Charles is aware of this implication, although he spends much of the novel trying to ignore it. He would like to think that he has "total free will," and it is on this assumption that he congratulates himself for his own behavior (152). If he was merely acting out a series of actions that he was evolved to do, then he wouldn't be able to be proud of himself, since he isn't making any difficult choices - he in himself has no special willpower.

Although he can sometimes convince himself that he has free will and can act freely, Charles' deep fear, is that he is the human equivalent of "an ammonite stranded in a drought": stuck in time, helpless in the face of fate and forces beyond his control (167). In Chapter 25, Charles comes to the terrifying conclusion that time doesn't exist and that everything is happening in a single moment, "caught in the same fiendish machine" (165). Obviously, this leaves no room for free will - his sense that he is acting of his own accord and shaping the world around him must therefore be an illusion. He develops an awareness of this later in the novel: in Chapter 38, for example, he feels a "sense of freedom" from the possibility of sinning without consequences in London, but immediately afterwards admits to himself that "in reality" he hasn't got the freedom he thinks he has (231).

Sarah the prostitute has a "determined" fate, and Charles also feels as though his fate is "sealed" - although interestingly, he ends up escaping from the encounter without having sex with her (246, 245). And yet although Charles has apparently accepted the fact that he is being pushed by "God" or a "malevolent inertia" along his path like a train track, with no freedom to get off the train or change his destination, he actually fights back against this sense of inevitability and realizes that he does have freedom. We therefore see a seesaw in the novel between two schools of thought: one saying that we are free, and one claiming that we are not. What Charles feels as he makes the crucial decision of whether to go back to Ernestina or visit Sarah is "really a very clear case of the anxiety of freedom - that is, the realization that one is free and the realization of being free is a situation of terror" (267).

Academic Naomi Rokotnitz has argued that the conclusion that Fowles seems to draw about the characters' freedom to make choices through free will is this: "while accidents cannot be foreseen, choices are often predetermined—not by external forces but by the connective chain of events that leads up to any given moment." According to this view, there isn't an external force like fate or God pressuring the characters to make decisions, but that the decisions they make become inevitable thanks to the sequence of events that has led up to the moment of choice. This is a post-Newtonian way of viewing the world: the choices we make determine the next choices, and so on and so on. Rokotnitz cites the love story between Charles and Sarah Woodruff as an example of this type of limited freedom: Charles and Sarah are often described as (or literally) standing on top of a high place, off which they may fall accidentally or throw themselves willfully. We might think of Sarah standing at her window at the end of Chapter 12, wondering if she should throw herself off. The characters could turn back, but they are already entrapped in a way by virtue of their repeated chance encounters, that throw them together and make the turning-back much more difficult.

Of course, there is an even larger type of freedom that the characters aren't even aware of: the freedom accorded to them or withheld from them by the novelist. The novelist compares himself to "a god" in Chapter 13, and it's easy to see how he might draw this parallel: he and God both are creators of a world, in a way, and they have some degree of control over what happens in that world. Fowles occasionally comments on what he allows the characters to do or not do; for example, he writes of Sarah fixing her hair that this is "the first truly feminine gesture I have permitted her" (221).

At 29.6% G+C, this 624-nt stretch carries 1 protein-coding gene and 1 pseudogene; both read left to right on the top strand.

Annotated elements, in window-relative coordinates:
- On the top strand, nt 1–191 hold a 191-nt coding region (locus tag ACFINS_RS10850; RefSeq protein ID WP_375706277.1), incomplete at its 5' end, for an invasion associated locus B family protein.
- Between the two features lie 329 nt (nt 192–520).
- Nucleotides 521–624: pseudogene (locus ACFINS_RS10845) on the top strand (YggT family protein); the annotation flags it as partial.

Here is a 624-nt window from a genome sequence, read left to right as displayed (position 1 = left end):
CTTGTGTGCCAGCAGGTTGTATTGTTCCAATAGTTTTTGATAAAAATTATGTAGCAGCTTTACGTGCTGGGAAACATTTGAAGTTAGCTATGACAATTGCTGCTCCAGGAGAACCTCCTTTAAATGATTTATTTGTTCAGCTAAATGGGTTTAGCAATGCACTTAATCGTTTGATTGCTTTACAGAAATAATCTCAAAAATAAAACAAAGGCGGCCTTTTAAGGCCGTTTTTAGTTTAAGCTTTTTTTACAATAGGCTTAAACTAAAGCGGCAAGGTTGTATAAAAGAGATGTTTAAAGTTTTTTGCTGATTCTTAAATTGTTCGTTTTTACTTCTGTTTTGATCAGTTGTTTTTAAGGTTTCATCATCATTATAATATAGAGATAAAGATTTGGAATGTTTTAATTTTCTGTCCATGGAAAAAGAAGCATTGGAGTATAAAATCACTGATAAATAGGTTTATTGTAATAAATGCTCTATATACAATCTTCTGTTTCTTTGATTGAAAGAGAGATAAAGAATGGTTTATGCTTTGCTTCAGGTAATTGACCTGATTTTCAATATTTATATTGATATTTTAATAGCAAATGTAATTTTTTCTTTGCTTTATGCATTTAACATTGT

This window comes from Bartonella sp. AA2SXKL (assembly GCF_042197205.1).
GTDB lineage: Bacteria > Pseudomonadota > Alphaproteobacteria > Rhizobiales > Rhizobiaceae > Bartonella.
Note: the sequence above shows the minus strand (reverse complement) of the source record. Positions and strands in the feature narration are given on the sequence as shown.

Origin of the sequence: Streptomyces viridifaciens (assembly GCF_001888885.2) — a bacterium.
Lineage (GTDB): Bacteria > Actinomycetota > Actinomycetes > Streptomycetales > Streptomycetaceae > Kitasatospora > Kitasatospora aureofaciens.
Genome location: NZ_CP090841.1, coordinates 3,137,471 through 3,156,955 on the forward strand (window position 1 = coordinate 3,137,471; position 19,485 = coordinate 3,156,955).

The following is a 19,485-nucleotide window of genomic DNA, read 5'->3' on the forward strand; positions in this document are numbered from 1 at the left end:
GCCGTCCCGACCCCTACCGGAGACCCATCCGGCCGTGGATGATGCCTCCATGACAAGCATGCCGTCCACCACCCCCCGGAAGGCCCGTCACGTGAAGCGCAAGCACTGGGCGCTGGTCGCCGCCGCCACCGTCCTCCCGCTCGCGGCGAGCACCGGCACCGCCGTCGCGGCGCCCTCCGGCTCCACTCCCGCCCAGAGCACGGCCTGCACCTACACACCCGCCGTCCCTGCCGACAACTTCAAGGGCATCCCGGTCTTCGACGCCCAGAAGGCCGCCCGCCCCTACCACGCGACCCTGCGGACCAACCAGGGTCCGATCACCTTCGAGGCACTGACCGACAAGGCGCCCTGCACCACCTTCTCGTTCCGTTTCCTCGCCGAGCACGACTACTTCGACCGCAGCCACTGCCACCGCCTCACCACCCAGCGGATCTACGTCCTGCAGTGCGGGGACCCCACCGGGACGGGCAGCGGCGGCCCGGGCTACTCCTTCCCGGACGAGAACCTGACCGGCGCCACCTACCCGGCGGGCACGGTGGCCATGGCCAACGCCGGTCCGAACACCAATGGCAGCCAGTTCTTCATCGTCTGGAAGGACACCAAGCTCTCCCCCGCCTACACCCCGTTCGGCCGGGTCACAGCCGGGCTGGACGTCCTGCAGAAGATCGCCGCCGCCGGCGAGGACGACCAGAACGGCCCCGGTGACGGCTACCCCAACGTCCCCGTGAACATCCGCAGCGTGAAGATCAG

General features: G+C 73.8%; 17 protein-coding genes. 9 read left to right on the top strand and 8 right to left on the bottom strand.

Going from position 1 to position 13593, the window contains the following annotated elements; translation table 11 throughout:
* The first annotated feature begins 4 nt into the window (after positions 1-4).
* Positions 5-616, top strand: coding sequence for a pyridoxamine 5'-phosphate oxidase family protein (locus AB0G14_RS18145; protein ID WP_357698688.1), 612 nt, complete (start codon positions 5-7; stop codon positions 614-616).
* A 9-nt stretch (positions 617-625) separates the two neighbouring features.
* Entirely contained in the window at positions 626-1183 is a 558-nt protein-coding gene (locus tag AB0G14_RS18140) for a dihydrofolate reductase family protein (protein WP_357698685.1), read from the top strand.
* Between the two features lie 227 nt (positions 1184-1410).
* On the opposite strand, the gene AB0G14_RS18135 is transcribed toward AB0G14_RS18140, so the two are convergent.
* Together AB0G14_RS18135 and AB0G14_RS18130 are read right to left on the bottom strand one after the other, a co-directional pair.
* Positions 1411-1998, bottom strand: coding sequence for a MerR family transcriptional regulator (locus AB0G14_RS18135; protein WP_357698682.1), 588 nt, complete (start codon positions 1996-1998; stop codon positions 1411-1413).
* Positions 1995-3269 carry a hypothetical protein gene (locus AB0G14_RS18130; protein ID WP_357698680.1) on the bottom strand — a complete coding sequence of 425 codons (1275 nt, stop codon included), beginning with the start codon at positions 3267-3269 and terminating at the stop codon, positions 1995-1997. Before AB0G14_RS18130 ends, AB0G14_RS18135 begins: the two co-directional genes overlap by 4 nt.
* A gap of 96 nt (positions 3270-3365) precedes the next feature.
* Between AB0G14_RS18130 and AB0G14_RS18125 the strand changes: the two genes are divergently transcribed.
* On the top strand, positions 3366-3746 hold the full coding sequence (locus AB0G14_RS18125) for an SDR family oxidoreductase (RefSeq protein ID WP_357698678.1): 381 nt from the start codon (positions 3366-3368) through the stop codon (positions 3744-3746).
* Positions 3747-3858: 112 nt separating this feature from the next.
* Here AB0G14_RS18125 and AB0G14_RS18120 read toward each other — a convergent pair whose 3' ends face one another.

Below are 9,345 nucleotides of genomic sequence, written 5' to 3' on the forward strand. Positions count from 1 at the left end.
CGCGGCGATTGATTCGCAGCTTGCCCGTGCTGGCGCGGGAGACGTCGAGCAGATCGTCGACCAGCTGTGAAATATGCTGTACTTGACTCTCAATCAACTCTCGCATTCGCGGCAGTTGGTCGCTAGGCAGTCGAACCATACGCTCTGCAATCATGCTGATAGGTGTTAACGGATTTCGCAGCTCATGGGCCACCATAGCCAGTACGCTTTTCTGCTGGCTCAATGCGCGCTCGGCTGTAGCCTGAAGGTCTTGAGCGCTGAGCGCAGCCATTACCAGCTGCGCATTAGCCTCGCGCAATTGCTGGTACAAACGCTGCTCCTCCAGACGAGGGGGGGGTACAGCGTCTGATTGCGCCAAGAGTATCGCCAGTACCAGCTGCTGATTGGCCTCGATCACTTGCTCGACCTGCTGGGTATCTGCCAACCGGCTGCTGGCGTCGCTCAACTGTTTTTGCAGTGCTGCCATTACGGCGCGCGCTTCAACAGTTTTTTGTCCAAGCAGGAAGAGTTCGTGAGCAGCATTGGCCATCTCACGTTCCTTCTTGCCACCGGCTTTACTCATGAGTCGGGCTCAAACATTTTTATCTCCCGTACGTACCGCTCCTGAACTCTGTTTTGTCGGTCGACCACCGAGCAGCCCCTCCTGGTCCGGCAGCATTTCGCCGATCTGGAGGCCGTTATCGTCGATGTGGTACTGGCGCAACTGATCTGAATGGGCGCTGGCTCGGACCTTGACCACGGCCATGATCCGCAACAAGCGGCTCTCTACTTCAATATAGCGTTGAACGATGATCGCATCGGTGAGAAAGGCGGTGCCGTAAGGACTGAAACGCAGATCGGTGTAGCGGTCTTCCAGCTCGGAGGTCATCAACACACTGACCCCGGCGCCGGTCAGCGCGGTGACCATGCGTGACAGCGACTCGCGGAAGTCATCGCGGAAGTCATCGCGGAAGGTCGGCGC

But the novelist's control isn't full, because God gave human beings free will. Fowles writes in Chapter 13 that "[t]here is only one good definition of God: the freedom that allows other freedoms to exist" (82). Thus there is another bizarre kind of freedom treated in the novel, one step larger than the ones we have already discussed. Fowles, far from always portraying himself as an all-powerful God-figure, often discusses the limits to his own freedom. Of Ernestina's spirit and strong will, he writes: "she leaves me no alternative but to conclude that she must, in the end, win Charles back from his infidelity" (202). In Chapter 61, he says that he "did not want to introduce" himself as a character in the novel, suggesting that he doesn't have full control over what even his own character does (361). At one point, he ruminates about the difficulty of knowing what is on Sarah's mind: "I preached earlier of the freedom characters must be given. My problem is simple - what Charles wants is clear? It is indeed. But what the protagonist wants is not so clear, and I am not at all sure where she is at the moment" (317). This isn't the tone of a fully omniscient and powerful God - the view we are left with of freedom and fate in the novel is a complicated one, both on the level of the amount of freedom we experience in our lives as characters in God's creation, and the amount of freedom that a novelist has over his characters.

Love and sex

Love and sex are treated from an almost sociological perspective in this novel: through his descriptions of the various' characters attitudes toward sex, the author hopes to create a portrait of Victorian sexuality.

When we think of the Victorians, we tend to think of an extreme prudery - in fact, the adjective 'Victorian' is basically synonymous with puritanical censure of sexual activity and feelings. Certainly, there are examples of prudery in this novel. The fact that Sarah has such a bad reputation because of her rumored sexual encounters is a product of this prudery, and the lack of sexual contact between the 'lovers' Charles and Ernestina is another result of Victorian denial and willful ignoring of sex. However, Fowles shows us in the novel that Victorian prudery is more complicated than we might initially think - it isn't by any means universal, and it depends heavily on class and gender.